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Portuguese Wine

Winemaking in Portugal has a long tradition that represents the legacy of different civilizations such as  the Phoenicians, Carthaginians, Greeks and Romans whose influence served to produce wine much earlier than the foundation of the country itself. 

Wine is made from vineyards planted from north to south in Portugal, a large variety of soils and climate, as well as grape varietals allow a great diversity of Portuguese wines produced with several methods which give them their traditional characteristics.

Portuguese wines that include Port, Madeira, and Vinho Verde are the most important icons in the industry due to their widespread distribution around the world.

Portuguese Grape Varietals

White Vine Varietals

The more important are: Alvarinho, Loureiro, Arinto, Encruzado, Bical, Fernão Pires, Moscatel and Malvasia Fina. 

Red Vine Varietals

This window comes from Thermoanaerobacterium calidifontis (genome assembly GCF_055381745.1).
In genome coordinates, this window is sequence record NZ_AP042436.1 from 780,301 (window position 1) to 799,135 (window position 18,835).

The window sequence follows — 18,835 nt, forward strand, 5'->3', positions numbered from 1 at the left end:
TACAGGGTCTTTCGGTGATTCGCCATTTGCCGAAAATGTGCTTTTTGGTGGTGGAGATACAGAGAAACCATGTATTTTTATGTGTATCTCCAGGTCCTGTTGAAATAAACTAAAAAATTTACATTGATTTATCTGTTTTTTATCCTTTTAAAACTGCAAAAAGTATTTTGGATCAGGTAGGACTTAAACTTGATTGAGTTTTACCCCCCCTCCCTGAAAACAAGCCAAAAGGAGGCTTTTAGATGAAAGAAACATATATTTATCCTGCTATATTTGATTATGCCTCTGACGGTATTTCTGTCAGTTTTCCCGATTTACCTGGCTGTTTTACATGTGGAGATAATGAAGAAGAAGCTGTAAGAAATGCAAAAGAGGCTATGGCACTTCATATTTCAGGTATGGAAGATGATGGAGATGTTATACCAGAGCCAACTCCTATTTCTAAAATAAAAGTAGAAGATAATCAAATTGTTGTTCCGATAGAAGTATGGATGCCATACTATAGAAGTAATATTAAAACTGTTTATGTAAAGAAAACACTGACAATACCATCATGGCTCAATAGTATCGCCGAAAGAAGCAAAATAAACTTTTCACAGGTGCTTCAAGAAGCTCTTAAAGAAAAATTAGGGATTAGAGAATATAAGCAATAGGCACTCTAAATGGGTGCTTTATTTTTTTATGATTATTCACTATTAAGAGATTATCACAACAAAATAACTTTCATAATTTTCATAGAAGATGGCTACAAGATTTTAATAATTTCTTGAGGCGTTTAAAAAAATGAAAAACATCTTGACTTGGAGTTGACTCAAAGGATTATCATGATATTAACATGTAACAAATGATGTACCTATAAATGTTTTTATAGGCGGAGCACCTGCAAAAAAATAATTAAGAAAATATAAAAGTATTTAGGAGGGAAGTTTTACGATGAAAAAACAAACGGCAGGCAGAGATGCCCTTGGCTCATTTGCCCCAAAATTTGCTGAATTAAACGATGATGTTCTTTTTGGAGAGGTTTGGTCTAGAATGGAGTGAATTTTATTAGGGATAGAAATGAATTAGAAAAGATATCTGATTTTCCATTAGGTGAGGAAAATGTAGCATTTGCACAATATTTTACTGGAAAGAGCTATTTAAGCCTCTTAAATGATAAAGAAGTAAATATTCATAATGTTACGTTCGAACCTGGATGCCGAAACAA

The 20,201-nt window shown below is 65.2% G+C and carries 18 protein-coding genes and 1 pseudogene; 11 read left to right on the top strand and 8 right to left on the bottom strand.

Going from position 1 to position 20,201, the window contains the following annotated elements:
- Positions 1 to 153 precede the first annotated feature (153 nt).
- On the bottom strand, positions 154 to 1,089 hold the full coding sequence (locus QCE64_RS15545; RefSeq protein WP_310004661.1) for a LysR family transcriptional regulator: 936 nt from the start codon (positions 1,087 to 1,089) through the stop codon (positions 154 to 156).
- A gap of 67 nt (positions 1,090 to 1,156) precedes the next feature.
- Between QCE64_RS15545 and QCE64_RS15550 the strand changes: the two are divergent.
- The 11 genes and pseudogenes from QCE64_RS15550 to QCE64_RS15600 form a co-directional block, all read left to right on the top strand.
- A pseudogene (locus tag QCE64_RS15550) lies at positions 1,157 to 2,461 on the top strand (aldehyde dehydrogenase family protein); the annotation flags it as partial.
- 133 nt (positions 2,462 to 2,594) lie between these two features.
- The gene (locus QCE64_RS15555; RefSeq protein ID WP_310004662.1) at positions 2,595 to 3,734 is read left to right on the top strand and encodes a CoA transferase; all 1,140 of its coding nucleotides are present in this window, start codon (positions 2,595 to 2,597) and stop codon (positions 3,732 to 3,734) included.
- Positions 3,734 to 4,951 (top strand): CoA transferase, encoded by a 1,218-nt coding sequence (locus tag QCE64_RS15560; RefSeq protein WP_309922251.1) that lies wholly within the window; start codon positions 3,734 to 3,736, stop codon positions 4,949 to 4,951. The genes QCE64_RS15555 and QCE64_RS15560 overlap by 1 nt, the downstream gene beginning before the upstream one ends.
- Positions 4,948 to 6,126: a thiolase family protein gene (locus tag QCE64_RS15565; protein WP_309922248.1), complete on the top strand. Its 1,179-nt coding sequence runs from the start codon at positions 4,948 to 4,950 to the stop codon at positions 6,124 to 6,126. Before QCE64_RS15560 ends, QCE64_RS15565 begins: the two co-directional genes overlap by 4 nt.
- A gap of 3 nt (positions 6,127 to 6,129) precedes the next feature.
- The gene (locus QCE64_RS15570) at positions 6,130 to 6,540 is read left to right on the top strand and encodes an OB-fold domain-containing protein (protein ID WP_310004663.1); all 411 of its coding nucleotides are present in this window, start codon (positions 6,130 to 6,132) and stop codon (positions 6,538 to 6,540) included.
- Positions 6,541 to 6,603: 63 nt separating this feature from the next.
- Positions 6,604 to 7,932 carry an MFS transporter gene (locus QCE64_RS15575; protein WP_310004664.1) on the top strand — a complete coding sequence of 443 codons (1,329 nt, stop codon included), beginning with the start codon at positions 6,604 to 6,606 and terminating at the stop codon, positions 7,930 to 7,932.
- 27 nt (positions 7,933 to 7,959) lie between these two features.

The more important are: Touriga Nacional, Tinta Roriz (or Aragonês), Baga, Castelão, Touriga Franca and Trincadeira (or Tinta Amarela). 

Appellation System

The official designations are:

VQPRD Vinho de Qualidade Produzido em Região Demarcada, stands for Quality Wine Produced in a Specific Region (QWPSR).

D.O.C. Denominação de Origem Controlada, the most protected wine, indicates a specific vineyard, such as Port Wine, Vinhos Verdes, and Alentejo Wines. 

IPR Indicação de Proveniência Regulamentada, stands for Indication of Regulated Provenance and are those that can not be in a DOC region.

Vinho Regional stands for Regional Wine indicating also a specific region within Portugal.

Vinho de Mesa stands for Table Wines.

Fortified Wines

There are two fortified wine styles that represent Portugal around the world. These are: